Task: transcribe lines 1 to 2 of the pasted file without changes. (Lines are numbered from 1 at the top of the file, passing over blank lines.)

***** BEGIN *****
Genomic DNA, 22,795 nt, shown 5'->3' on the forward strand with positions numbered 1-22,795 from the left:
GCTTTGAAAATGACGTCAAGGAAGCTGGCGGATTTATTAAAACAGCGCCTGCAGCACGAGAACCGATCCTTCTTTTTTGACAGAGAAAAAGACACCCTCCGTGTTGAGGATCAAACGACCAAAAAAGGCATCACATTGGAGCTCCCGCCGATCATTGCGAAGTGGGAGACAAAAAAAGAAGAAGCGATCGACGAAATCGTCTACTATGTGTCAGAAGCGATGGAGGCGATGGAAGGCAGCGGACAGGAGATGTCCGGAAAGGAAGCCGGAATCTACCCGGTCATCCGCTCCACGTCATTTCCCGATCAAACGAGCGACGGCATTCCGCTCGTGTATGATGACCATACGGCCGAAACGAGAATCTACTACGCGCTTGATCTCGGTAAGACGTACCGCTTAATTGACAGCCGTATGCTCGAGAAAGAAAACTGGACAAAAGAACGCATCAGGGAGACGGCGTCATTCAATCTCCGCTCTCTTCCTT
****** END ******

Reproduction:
Genomic DNA, 22,795 nt, shown 5'->3' on the forward strand with positions numbered 1-22,795 from the left:
GCTTTGAAAATGACGTCAAGGAAGCTGGCGGATTTATTAAAACAGCGCCTGCAGCACGAGAACCGATCCTTCTTTTTTGACAGAGAAAAAGACACCCTCCGTGTTGAGGATCAAACGACCAAAAAAGGCATCACATTGGAGCTCCCGCCGATCATTGCGAAGTGGGAGACAAAAAAAGAAGAAGCGATCGACGAAATCGTCTACTATGTGTCAGAAGCGATGGAGGCGATGGAAGGCAGCGGACAGGAGATGTCCGGAAAGGAAGCCGGAATCTACCCGGTCATCCGCTCCACGTCATTTCCCGATCAAACGAGCGACGGCATTCCGCTCGTGTATGATGACCATACGGCCGAAACGAGAATCTACTACGCGCTTGATCTCGGTAAGACGTACCGCTTAATTGACAGCCGTATGCTCGAGAAAGAAAACTGGACAAAAGAACGCATCAGGGAGACGGCGTCATTCAATCTCCGCTCTCTTCCTT